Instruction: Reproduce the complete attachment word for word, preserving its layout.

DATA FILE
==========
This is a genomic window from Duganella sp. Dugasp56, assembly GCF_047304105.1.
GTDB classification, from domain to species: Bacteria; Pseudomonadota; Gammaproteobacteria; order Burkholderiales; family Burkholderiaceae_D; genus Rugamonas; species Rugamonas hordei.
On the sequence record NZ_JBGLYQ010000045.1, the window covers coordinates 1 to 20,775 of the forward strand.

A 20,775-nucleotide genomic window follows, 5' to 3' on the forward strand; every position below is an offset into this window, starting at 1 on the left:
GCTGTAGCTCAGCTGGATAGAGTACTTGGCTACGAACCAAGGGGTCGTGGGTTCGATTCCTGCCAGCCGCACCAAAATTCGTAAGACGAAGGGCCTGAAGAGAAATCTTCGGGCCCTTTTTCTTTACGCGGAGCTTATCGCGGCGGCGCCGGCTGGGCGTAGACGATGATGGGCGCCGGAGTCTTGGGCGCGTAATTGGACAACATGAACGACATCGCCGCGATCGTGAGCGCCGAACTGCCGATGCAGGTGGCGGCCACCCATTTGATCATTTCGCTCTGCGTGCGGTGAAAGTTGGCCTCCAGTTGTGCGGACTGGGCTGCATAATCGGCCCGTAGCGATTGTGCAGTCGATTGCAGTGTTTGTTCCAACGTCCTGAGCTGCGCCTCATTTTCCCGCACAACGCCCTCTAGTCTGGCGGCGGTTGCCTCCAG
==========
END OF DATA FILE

This is a genomic window from Duganella sp. Dugasp56, assembly GCF_047304105.1.
GTDB classification, from domain to species: Bacteria; Pseudomonadota; Gammaproteobacteria; order Burkholderiales; family Burkholderiaceae_D; genus Rugamonas; species Rugamonas hordei.
On the sequence record NZ_JBGLYQ010000045.1, the window covers coordinates 1 to 20,775 of the forward strand.

A 20,775-nucleotide genomic window follows, 5' to 3' on the forward strand; every position below is an offset into this window, starting at 1 on the left:
GCTGTAGCTCAGCTGGATAGAGTACTTGGCTACGAACCAAGGGGTCGTGGGTTCGATTCCTGCCAGCCGCACCAAAATTCGTAAGACGAAGGGCCTGAAGAGAAATCTTCGGGCCCTTTTTCTTTACGCGGAGCTTATCGCGGCGGCGCCGGCTGGGCGTAGACGATGATGGGCGCCGGAGTCTTGGGCGCGTAATTGGACAACATGAACGACATCGCCGCGATCGTGAGCGCCGAACTGCCGATGCAGGTGGCGGCCACCCATTTGATCATTTCGCTCTGCGTGCGGTGAAAGTTGGCCTCCAGTTGTGCGGACTGGGCTGCATAATCGGCCCGTAGCGATTGTGCAGTCGATTGCAGTGTTTGTTCCAACGTCCTGAGCTGCGCCTCATTTTCCCGCACAACGCCCTCTAGTCTGGCGGCGGTTGCCTCCAG